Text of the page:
The dorsal fairing was designed, mocked up, fabricated and installed during regular routine assembly while these aircraft were on the production line in Fort Worth. At no time has IAI had anything to do with initial design, fabrication of assemblies or production installation of any dorsal assemblies. The dorsal spine is believed to accommodate Wild Weasel equipment (amongst others Elisra’s SPS-3000 self-protection jammer) which detects emissions from enemy radar sites and pinpoints their locations, and specialized weapon delivery systems, such as ‘smart bombs’ guided using the back seat’s side stick for control. The IDFAF would confirm only that this space is filled with various electronic systems.
According to the IDFAF Magazine, this version of the F-16D is much heavier than the ‘standard’ production F-16D’s. Its empty weight is 9,525 kg, while the standard version weighs just 7,900 kg. The maximum takeoff weight was extended to 21,770 kg – 4,760 kg more than the standard version, a fact made possible by modifications made to the landing gear. The extent of the modifications called for a different (non-official) model designation, hence the Israeli F-16D was designated IF-16D. As the F-16C’s in service by the IDFAF, the IF-16D is powered by a General Electric F110-GE-100 engine, with an enlarged air intake.
IDF/AF F-16D block 40 #612, showing the enlarged spine and enlarged navlight mounts on the intake. These aircraft were the first production aircraft with the dorsal spine and are supposedly used in a Wild Weasel role [IDF/AF photo]
The F-16I looks radically different from other F-16s, with Conformal Fuel Tanks, dorsal spine, and numerous fairings and bulges for undisclosed equipment. Rumor has it that a lot of the equipment is only installed after delivery to Israel.
The IDFAF operates a ‘customized’ F-16D Block 40 test bed aircraft, designated CK-1.
Targeting and Navigation pods
IDF/AF F-16C/D Fighting Falcons were originally fitted with the Martin-Marietta Sharpshooter pod, which is a downgraded version of the Martin Marietta AN/AAQ-14 LANTIRN targeting pod. The Sharpshooter pods were later replaced by the Rafael Litening infrared targeting and navigational pod, and the Sharpshooter pods were transferred to the F-15I Eagles. During the roll-out ceremony, the F-16I carried both Lantirn pods.
In May 1989, the IDFAF revealed an F-16D at Hatsor AFB carrying a AGM-78D ‘Standard ARM’ missile which was used to attack Syrian SA batteries during the Peace of Galilee operation in Lebanon, confirming the suspicion that F-16Ds were used in a Wild Weasel role.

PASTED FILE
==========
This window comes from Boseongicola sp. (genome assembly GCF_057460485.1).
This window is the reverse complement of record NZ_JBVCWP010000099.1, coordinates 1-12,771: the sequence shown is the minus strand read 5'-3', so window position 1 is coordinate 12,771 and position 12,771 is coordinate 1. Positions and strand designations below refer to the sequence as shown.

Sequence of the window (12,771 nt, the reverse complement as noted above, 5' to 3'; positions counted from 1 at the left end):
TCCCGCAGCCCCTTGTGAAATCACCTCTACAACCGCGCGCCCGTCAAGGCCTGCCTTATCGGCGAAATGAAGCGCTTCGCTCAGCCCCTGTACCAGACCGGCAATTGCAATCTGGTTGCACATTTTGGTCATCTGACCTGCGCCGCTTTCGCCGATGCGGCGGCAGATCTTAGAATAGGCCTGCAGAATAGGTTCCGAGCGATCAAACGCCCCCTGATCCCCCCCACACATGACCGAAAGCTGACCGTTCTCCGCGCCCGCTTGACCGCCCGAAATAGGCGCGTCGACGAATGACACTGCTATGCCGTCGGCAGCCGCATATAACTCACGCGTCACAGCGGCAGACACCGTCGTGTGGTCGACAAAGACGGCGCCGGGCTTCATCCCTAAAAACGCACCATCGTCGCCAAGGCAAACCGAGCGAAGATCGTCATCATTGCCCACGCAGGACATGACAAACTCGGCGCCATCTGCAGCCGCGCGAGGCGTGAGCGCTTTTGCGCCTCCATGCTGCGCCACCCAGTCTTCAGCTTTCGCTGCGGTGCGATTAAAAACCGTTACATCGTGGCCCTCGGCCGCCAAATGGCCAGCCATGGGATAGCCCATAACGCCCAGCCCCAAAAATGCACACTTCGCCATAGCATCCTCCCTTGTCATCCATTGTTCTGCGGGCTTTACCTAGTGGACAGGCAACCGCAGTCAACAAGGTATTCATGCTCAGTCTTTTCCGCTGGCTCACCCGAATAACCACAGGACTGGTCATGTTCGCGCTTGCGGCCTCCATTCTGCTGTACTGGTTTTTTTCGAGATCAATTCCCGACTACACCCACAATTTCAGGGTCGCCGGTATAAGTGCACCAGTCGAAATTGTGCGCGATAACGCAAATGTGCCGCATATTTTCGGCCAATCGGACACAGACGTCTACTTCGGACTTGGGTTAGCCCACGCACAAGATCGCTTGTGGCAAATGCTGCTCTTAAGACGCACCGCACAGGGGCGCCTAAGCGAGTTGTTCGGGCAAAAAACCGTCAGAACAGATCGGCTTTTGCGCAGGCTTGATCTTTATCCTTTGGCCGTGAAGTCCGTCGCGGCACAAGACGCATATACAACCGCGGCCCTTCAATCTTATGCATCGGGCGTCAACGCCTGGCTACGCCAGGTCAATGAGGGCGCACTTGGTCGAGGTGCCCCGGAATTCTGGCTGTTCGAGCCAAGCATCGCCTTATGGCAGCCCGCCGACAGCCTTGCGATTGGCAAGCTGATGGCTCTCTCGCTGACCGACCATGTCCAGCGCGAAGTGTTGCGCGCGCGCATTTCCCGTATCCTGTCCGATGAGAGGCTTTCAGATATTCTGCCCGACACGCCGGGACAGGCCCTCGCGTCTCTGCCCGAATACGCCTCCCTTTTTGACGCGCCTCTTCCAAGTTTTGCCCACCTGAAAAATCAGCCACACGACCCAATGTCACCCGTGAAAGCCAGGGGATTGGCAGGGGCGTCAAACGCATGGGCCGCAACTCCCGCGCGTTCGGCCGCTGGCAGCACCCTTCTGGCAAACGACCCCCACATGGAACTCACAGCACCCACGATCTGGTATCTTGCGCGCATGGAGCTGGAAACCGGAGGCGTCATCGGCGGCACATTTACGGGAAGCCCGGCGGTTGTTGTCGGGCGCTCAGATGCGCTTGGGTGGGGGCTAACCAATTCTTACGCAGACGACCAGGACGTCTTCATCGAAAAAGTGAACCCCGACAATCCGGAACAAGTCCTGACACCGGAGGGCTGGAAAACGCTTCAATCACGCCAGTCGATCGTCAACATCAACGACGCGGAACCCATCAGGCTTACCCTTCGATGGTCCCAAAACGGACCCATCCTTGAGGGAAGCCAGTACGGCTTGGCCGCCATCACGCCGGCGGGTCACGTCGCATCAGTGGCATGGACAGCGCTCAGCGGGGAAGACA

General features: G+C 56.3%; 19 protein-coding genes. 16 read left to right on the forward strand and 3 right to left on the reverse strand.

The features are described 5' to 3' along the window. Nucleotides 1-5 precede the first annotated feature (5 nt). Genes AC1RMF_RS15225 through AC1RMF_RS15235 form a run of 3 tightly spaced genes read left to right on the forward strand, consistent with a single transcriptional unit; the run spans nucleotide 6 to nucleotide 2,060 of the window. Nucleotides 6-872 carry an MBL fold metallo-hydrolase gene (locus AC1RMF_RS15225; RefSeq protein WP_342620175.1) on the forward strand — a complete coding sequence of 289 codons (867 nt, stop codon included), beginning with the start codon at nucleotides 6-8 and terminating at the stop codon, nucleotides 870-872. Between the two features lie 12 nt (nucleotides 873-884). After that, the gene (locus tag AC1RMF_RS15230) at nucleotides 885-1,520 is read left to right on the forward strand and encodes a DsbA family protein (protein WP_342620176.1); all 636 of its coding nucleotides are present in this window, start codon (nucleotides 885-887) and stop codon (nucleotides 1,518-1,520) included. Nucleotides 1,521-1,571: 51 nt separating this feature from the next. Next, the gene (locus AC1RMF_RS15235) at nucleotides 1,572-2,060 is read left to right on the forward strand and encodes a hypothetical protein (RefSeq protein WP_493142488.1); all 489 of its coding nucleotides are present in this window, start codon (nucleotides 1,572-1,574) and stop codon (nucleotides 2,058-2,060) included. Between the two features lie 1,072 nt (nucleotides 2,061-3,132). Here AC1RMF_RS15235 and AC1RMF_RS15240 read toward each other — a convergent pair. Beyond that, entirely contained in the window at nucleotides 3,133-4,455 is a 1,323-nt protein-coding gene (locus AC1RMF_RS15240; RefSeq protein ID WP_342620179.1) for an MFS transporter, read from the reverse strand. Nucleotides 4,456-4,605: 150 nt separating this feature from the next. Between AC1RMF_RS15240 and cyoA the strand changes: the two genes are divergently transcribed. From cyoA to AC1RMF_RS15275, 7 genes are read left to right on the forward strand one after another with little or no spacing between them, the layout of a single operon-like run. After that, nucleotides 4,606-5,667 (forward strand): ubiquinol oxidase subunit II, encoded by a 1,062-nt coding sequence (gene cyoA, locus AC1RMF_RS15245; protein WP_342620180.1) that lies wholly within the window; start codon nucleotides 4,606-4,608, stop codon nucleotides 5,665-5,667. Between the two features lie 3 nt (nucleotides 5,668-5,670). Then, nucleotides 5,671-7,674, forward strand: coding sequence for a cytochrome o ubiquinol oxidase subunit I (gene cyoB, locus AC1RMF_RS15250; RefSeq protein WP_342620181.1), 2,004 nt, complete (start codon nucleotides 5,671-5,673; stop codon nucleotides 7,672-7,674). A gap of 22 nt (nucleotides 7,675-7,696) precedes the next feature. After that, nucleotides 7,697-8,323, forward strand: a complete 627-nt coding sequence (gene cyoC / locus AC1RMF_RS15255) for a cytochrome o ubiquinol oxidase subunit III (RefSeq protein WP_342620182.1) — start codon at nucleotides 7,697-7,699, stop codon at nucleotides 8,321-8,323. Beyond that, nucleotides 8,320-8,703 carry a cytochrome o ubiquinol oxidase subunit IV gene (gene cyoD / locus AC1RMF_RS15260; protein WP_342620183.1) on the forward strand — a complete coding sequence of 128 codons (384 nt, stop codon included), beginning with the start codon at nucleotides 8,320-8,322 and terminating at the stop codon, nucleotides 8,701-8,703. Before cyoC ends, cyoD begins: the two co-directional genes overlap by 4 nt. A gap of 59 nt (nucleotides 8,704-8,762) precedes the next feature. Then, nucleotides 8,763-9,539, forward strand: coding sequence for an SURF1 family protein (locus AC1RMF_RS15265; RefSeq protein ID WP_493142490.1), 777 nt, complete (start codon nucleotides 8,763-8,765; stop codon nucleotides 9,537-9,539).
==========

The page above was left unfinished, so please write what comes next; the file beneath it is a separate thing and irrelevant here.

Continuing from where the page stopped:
Israeli F-16s operate with a variety of locally-developed weapons, including the advanced Python 4 & 5 air-to-air missiles and the Popeye & Spice AGM’s.
The latest batch of IDFAF F-16D Block 52 will be equipped to carry a wide range of modern weapons, including domestically developed ECM equipment. All of the planes will be in a dual-seat configuration with a Weapon Systems Officer in the backseat to operate all of the electronics.
An IDF/AF viper banking over the Golan heights, armed with 2 JDAMs, 2 Python 5 and 2 Sidewinder missiles. [IDF/AF photo]
Please refer to the F-16 Units section for an overview of units.
Combat Of 67 kills achieved by the F-16 world-wide, 47 are accredited to the IDFAF’s F-16s. Combat debut of the F-16 was on April 28th, 1981, when an IDFAF F-16 of the ‘First Jet Squadron’ shot down a Syrian Mi-8 helicopter over Riak, near the Lebanese town of Zahle. Five hours later, another Syrian Mi-8 fell prey to another F-16 of the same squadron.On June 7th, 1981, Operation Opera put an abrupt – although probably temporary – end to Saddam Hussein’s nuclear weapons program, when eight IDFAF F-16A’s destroyed Iraq’s Osirak (Tamuz) nuclear reactor near Baghdad, involving a 1000-mile round-trip journey – well over the official range of the F-16. The bombs used were conventional high-explosive bombs rather than laser-guided bombs because of the high accuracy of the F-16s bombing computer.